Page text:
U.S. Life Expectancy Drops, but some Successes Evident

Kathleen Blanchard's picture
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The US Centers for Disease Control and Prevention (CDC) reports life expectancy for Americans declined in 2008 by 36 days. Compared to a 2007 analysis, Americans are dying one tenth of a year sooner. While heart disease and cancer remain the number one and two killers, other successes are evident.

Findings from US Life Expectancy Report

Chronic lower respiratory disease (CLRD) superseded stroke as the number 3 leading cause of death. Stroke mortality fell 3.8 percent. Respiratory related deaths, which now include pneumonia, increased 7.8%. In 2007, the CDC placed pneumonia in a separate category, possibly accounting for the change.

Suicides were also up 2.7 percent from 2007 in the 2008 analysis, as were deaths from essential hypertension and hypertensive renal disease that showed a 4.1 percent increase.

The decline in stroke deaths, according to Ralph Sacco, MD, president of the American Heart Association, stems from early intervention with “clot busting” drugs other medications that prevent stroke recurrence.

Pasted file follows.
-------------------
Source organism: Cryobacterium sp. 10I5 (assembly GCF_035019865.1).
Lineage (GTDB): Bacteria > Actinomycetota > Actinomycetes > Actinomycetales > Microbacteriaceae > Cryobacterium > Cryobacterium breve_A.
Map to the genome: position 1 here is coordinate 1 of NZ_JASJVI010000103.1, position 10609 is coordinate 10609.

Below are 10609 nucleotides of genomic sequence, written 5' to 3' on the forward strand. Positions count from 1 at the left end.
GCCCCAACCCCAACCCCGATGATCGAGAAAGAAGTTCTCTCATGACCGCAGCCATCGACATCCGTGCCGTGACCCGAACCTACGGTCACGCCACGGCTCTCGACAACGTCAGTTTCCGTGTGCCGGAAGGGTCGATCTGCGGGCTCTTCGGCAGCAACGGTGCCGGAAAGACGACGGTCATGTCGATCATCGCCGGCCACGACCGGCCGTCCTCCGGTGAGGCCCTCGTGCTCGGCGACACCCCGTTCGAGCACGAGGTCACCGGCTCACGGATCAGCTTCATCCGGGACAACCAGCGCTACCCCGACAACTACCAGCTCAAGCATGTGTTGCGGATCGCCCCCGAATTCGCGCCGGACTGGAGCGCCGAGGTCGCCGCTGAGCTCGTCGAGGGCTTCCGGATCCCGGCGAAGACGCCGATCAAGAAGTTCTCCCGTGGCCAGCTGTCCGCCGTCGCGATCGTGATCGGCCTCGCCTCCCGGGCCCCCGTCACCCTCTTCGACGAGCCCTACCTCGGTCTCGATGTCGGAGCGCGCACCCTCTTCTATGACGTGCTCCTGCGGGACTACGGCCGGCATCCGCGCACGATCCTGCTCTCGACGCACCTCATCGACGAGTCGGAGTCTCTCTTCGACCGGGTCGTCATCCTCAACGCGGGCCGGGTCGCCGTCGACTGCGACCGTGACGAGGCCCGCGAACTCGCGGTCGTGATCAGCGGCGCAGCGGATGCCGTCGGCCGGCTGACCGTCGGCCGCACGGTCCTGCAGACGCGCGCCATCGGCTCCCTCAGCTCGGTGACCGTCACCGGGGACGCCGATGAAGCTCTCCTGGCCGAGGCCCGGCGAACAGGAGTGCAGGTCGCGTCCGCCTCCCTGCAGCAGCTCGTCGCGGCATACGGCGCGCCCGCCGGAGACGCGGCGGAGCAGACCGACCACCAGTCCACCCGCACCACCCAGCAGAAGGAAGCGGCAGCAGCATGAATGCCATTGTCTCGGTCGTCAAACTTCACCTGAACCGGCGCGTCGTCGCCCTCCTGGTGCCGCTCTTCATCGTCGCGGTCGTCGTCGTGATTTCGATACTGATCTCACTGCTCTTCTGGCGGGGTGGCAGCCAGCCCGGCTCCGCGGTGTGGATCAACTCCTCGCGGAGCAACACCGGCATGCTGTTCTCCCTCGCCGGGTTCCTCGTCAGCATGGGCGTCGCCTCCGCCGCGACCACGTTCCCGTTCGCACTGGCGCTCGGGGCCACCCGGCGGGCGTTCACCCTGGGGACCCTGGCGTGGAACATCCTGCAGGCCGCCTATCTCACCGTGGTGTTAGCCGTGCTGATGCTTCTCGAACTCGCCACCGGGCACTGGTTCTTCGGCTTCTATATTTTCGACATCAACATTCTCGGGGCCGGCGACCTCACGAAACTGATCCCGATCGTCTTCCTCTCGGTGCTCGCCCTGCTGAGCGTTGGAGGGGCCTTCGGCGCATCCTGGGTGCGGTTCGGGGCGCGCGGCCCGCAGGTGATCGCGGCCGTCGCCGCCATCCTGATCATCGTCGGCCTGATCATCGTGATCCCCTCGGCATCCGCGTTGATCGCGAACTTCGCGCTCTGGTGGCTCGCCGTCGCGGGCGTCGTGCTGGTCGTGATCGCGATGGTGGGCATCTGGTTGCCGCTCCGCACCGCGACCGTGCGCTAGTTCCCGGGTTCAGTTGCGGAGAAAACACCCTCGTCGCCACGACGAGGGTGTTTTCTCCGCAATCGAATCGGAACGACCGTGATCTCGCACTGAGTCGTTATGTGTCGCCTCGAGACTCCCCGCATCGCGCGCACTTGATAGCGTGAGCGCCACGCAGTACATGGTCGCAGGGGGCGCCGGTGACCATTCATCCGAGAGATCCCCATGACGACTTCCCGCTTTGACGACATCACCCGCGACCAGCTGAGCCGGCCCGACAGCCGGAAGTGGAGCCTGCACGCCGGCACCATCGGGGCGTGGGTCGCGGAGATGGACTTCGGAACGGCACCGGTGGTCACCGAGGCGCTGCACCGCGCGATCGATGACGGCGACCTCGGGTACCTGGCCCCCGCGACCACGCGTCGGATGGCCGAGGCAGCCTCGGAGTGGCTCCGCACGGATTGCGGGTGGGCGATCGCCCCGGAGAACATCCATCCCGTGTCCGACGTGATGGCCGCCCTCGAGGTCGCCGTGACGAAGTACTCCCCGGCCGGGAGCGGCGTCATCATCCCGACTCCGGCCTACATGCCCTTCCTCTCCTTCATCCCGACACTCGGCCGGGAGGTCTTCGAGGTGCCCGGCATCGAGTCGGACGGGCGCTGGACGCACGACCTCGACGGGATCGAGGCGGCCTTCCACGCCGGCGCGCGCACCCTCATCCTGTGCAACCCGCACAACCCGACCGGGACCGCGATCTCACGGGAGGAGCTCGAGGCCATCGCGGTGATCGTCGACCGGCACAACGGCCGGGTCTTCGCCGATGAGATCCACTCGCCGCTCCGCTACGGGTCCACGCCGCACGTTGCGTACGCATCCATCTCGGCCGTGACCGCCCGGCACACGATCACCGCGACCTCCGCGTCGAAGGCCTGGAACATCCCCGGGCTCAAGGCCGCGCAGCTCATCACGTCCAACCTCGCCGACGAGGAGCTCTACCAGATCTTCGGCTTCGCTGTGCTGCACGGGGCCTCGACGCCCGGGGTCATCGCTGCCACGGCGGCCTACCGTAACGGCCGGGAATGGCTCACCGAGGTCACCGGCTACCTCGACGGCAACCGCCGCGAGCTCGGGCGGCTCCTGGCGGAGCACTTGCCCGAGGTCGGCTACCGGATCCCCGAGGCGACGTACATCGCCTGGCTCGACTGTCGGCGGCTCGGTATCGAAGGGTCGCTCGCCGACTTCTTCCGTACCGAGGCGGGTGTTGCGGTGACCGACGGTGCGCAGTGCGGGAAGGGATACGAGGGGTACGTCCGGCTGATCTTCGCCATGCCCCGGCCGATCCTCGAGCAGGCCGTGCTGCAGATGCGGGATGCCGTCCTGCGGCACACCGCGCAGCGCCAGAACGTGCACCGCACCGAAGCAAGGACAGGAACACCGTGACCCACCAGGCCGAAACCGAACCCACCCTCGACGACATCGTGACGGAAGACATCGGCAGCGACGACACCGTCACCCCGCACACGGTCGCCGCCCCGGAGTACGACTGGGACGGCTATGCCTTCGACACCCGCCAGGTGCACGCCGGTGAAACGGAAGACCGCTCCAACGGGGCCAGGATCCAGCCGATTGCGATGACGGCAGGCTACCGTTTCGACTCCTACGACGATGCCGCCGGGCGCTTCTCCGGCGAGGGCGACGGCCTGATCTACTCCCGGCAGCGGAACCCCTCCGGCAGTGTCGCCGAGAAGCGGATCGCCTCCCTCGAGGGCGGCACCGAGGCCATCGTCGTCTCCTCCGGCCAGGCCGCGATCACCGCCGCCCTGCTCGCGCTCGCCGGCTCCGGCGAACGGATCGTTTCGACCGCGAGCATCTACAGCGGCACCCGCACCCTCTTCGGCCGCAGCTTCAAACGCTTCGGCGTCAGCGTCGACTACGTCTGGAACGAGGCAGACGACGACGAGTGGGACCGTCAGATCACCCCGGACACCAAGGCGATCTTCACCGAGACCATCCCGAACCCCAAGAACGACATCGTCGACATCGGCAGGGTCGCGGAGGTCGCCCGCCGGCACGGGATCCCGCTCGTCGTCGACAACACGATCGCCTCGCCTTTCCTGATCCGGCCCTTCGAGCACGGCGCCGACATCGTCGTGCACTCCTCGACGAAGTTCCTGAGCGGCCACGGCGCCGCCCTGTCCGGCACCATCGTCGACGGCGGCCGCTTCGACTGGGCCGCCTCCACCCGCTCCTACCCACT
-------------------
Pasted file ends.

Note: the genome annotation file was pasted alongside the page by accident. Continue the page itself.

Alzheimer’s disease is sixth on the list, as in 2007. At that time estimates of deaths from the disease increased 7.8 percent, but now remain steady. The number 5 leading cause of US deaths is from accidents.

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White females have the longest life expectancy, followed by black females then white males and black males – statistics that are unchanged since 1976. In 2008, Hawaii had the lowest mortality and Virginia the highest.

A highlight of the report is lower infant mortality that fell 2.4 percent. The only change since 2007 is that diseases of the circulatory system in newborns are now ninth on the list, having traded places with neonatal hemorrhage that is tenth.

Number one and number two causes of infant deaths are congenital malformations, deformations, and chromosomal abnormalities and disorders related to short gestation and low birth weight, not elsewhere classified, and third is sudden infant death syndrome.

Other success seen in US life expectancy is among black men who are now living 70.2 years, compared to 70 years in 2007. Disparity in deaths between blacks and whites narrowed from 4.8 to 4.6 years. In 2008,

HIV was not among the top 15 leading causes of death, declining 10.8 percent since 2007. Even though life expectancy declined slightly, the overall statistics show stroke and HIV claimed fewer lives and infant mortality dropped 2.4 percent.

National Vital Statistics Reports. Centers for Disease Control and Prevention. December 9, 2010;59(2).

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